When you step into Sea Pearl, you can’t help but be impressed. The stunning flower arrangement in the expansive entry, the cozy couches in the lounge, the hushed dining area—it feels more like a posh downtown restaurant than a suburban eatery. Sea Pearl is where a couple might celebrate a romantic anniversary or treat themselves to date night. The elements are all here for an evening to remember.
I asked Chef Sly Liao how he and his partner/wife Ly Lai created such a stand-out dining experience, and he explained simply, “We like to do what we like to do.” The independent-minded husband and wife team took no investors when they designed Sea Pearl, a one-of-a-kind restaurant located in Merrifield at the entrance to the bustling Mosaic District. They were pioneers; the first to bring fine dining to what had been an industrial neighborhood with a few fast food places. Six years ago, when Sea Pearl opened its doors, the restaurant blazed a new trail with an eclectic menu, soft, alluring interiors, and attentive service.
Questioned about why they chose Merrifield, Sly says, “It’s where we live. This is our neighborhood. We know our neighbors have disposable income, and there was nothing like this here before. So I thought it would be great for us,” he pauses, “Maybe it’s time for the suburbs.” Agreed.
Sea Pearl has many loyal customers who know and regularly patronize the restaurant, but in some ways, it’s still a hidden gem. “We are still waiting to be discovered,” notes Liao. “We have full confidence in what we do—it’s all from our passion. We’re making what we like to eat. People have recognized that, and they love us for it. We get most new customers from word of mouth.”
The design is sleek—black, grey and orange furnishings—with cascades of pearly white shells hung in strategic spots. The lounge can be lively, but the dining area remains serene, an ideal place for meaningful conversation. Additionally, the private dining room seats up to 100 people.
Exotic sushi rolls; Moroccan root vegetable stew; hefty braised lamb shank—Sea Pearl’s menu defies categorizing. The wide range of ethnic influences is a result of the partners’ impressive pedigrees. Sly was born in India to Chinese parents, and his world involved eating different cuisines. Growing up, he sampled a wide range of spices, and that exposure continued when he cooked in New York City for ten years before heading to Washington DC to become the regional chef for Ark Restaurant Group. Before opening Sea Pearl, Sly was headquartered at Sequoia in Washington Harbour.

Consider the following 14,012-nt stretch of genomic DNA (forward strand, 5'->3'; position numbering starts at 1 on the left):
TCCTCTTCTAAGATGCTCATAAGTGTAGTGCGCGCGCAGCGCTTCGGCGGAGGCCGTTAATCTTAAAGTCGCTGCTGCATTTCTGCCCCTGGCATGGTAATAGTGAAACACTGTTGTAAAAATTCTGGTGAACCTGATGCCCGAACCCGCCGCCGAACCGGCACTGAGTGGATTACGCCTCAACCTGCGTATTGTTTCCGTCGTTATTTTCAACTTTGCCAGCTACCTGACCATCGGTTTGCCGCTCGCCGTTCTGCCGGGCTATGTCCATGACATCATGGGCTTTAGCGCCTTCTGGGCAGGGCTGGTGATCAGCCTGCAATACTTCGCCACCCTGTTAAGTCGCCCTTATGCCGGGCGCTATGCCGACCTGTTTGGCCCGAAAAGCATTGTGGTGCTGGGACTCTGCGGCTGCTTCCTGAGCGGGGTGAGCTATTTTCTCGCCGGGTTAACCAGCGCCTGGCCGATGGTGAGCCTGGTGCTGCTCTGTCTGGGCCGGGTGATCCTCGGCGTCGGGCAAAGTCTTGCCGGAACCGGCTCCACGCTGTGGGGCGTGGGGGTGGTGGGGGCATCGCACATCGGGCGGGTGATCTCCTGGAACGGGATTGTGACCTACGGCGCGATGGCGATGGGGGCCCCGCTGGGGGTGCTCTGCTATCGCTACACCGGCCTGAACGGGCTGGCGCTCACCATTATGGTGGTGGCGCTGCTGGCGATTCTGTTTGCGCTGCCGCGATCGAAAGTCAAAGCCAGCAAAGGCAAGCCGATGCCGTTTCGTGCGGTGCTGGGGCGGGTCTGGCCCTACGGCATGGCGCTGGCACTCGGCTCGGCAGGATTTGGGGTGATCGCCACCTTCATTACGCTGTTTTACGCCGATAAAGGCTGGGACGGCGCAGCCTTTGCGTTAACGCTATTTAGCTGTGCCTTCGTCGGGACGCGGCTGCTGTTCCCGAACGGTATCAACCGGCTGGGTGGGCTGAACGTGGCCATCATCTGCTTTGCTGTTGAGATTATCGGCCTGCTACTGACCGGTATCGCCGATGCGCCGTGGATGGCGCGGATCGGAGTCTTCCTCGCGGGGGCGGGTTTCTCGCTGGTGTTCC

Sea Pearl’s manager, Ly, is the eldest of Northern Virginia’s famous Four Sisters, a Vietnamese restaurant dynasty that has provided her with serious food cred. Sly and Ly (pronounced Lee) endeavor together, side-by-side with their enthusiastic staff members. “We feel like a family,” says Sly. “It’s great for them. They see us working here every day. They are involved; we explain things. It’s more personal, hands-on. You can’t substitute that.”
What to order? That’s a conundrum when you peer at this menu for the first time. Ideally, you would go a few times to explore all they have to offer. But a good start is the signature sushi. These are not your grocery store sushi rolls. Besides the clever combinations of the freshest seafood, each plate looks as good as it tastes. I recommend their popular Firecracker, Paradise or Hell rolls.
The First Course dishes are just as imaginative—the Spicy Tuna Tartar features velvet slivers of tuna, accompanied by pickled vegetables and Yuzu Kosho emulsions, a citrusy, spicy aromatic. For a main course, if you’re up for more seafood, order the Cobia. Considered sustainable, this fish has as many nutrients as salmon, and Sly grills it perfectly. He places the cobia atop squash, sugar snap peas, and freshens it with lobster curry emulsion. Which brings me to the sauces. They are part of what makes Sea Pearl exceptional. Sly deepens the features of each dish with his complex drizzles. They mix their spices in house.
For a dish guaranteed to warm a cold winter night, consider the Macaroni and Shrimp—it is rich and satisfying. They also serve classic beef short ribs and Amish chicken. You might add a side of Kai Lan, succulent Chinese broccoli in garlic oil.
Sea Pearl serves lunch, and their weekday happy hour features drink specials and a selection of appetizers, including Cornmeal Crusted Calamari, Mosaic Crispy Rice Cakes and American Artisan Cheeses. Weekend Brunch consists of Asian-inspired dishes, salads and American breakfast fare too. Adventurous diners should check out the blackboard. It lists daily specials like live uni, spiky black sea urchins, or live scallops in their shells, all imported from Japan. “We have some guests who really appreciate these,” says Sly.
With daring cooking like this, and the growing enthusiasm for the Mosaic District, Sea Pearl will not remain a hidden treasure much longer. Maybe it is time for the suburbs.